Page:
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Free research papers and essays on topics related to: executive orders
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- Affirmative Action - 1,587 words
AFFIRMATIVE ACTION A NECESSARY POLICY TO PREVENT DISCRIMINATION AND INEQUITIES OR A DISCRIMINATIVE AND INEQUITABLE POLCY INTRODUCTION Historically, there have been arguments about what Affirmative Action (AA) really is. The basis of the argument for the most part, debates the goal(s) of AA. Is the goal of AA to erase past inequities for the disabled, minorities and/or women without protest? Or is Affirmative Action a culture or spirit that rewards diversity and differences? Basically there are two definitions or schools of thought for AA. The first school of thought is that AA is an umbrella term for laws and policies that the United States Executive, Judicial, and legislative bodies have ma ...
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- Affirmative Action - 1,599 words
Affirmative Action AFFIRMATIVE ACTION INTRODUCTION Affirmative action is the name of an American social practice through which members of historically disadvantaged racial and/or ethnic groups are given preferential treatment in an effort to compensate for past harm caused to their ancestors. For thirty years, affirmative action was carefully shielded from open, honest evaluation while it simultaneously grew more pervasive along with the federal bureaucracy and welfare state. The recent political upheaval caused by the Republican takeover of Congress in 1994 has opened the door for opponents of affirmative action programs to successfully pursue their gradual elimination. If affirmative actio ...
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- Affirmative Action - 1,744 words
... from the same communities as their students they will be aware of the problems facing their community and that of their students, that way they can better help theses kids, than someone that lives outside of the children The community and has no idea of the problems they are facing. In 1984 their were seventy-one women professors out of 1,112 (6.4 per cent). They were not however, evenly distributed across subjects and departments, but were concentrated in conventionally female areas. Three out of five professors of library science are women, and five out of seven professors or nursing. Women are also notable represented in education ( seven out of forty-nine professors) and social work ...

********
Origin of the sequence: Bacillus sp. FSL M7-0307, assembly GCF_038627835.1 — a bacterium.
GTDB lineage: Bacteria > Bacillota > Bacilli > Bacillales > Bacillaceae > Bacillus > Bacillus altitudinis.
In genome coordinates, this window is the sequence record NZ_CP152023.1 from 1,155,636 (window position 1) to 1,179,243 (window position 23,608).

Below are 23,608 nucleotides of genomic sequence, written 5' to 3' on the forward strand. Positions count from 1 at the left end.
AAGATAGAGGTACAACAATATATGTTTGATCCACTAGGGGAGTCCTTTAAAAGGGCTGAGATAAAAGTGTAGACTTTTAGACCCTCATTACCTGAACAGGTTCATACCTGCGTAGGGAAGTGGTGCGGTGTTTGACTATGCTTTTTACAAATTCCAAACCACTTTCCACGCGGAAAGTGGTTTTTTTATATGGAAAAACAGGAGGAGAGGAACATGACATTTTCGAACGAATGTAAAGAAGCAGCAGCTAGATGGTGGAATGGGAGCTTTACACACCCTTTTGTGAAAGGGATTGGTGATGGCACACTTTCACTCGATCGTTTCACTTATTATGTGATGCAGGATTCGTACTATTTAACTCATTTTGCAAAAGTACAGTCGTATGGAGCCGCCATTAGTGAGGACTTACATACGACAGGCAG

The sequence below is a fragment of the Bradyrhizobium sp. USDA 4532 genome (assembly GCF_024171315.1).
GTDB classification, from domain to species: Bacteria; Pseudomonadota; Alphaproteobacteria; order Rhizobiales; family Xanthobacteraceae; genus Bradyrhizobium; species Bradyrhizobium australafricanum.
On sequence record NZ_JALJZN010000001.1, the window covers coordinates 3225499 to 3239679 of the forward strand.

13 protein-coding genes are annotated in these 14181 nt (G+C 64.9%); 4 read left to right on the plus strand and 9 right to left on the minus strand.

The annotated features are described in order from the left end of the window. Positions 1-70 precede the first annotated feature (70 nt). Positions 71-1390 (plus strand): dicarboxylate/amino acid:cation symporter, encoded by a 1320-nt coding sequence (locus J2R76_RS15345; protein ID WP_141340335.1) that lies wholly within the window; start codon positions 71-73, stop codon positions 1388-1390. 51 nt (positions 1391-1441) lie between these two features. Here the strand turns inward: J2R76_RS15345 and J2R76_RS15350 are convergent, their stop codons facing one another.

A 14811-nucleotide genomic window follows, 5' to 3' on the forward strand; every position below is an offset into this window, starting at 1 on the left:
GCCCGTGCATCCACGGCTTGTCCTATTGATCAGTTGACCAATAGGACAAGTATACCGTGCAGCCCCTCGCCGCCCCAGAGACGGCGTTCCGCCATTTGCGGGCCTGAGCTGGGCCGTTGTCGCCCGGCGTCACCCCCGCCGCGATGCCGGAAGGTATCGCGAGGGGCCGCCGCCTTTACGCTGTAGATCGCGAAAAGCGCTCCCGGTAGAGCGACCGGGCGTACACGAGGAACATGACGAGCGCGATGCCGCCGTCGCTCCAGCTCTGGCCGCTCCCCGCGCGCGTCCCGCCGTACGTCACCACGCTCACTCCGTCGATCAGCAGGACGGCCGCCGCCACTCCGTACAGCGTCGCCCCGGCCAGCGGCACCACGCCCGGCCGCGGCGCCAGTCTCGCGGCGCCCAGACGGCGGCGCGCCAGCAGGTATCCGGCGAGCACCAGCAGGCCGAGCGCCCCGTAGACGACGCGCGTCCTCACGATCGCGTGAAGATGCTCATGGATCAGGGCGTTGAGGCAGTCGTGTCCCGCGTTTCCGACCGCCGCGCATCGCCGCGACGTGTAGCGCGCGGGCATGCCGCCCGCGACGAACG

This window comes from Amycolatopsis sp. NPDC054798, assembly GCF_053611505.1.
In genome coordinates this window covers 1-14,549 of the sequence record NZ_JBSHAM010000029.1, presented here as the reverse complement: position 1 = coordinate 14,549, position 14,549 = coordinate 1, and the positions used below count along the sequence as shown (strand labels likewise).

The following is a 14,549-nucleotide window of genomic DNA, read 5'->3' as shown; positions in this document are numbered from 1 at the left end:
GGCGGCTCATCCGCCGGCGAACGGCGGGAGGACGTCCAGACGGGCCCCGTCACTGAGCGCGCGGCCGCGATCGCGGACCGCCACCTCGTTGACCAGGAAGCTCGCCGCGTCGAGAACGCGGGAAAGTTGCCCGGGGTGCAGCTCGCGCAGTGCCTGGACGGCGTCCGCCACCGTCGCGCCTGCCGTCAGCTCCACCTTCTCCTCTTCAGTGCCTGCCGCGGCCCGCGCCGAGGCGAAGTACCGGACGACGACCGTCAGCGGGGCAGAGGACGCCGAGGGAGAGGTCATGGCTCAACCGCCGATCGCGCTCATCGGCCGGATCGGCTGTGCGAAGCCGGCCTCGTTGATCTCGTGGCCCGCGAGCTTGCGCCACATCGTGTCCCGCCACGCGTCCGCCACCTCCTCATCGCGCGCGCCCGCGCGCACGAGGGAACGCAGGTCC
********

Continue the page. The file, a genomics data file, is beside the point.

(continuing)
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- Eleanor Roosevelt - 1,411 words
Eleanor Roosevelt The Contributions of Eleanor Roosevelt Anna Eleanor Roosevelt was born in New York City on October 11, 1884. She was one of America's great reforming leaders who had a sustained impact on national policy toward youth, blacks, women, the poor, and the United Nations. As the wife of President Franklin D. Roosevelt, she was one of the most active First Ladies as well as an important public personality in her own right. When Eleanor Roosevelt traveled to New York City a week after her husband's funeral in April 1945, a host of reporters were waiting at the door of her Washington Square apartment. The story is over, she said simply, assuming that her words and opinions would no ...
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- Fbi - 1,907 words
F.B.I. The agency now known as the Federal Bureau of Investigation (FBI) was founded in 1908 when Attorney General Charles J. Bonaparte appointed an unnamed force of Special Agents to be the investigative force of the Department of Justice (DOJ). Prior to that time, DOJ borrowed Agents from the U.S. Secret Service to investigate violations of federal criminal laws within its jurisdiction. By order of Attorney General George W. Wickersham, the Special Agent force was named the Bureau of Investigation in 1909. Following a series of changes in name, the Federal Bureau of Investigation officially received its present title in 1935. During the early period of the FBI's history, its Agents investi ...
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- Labor Issues - 2,199 words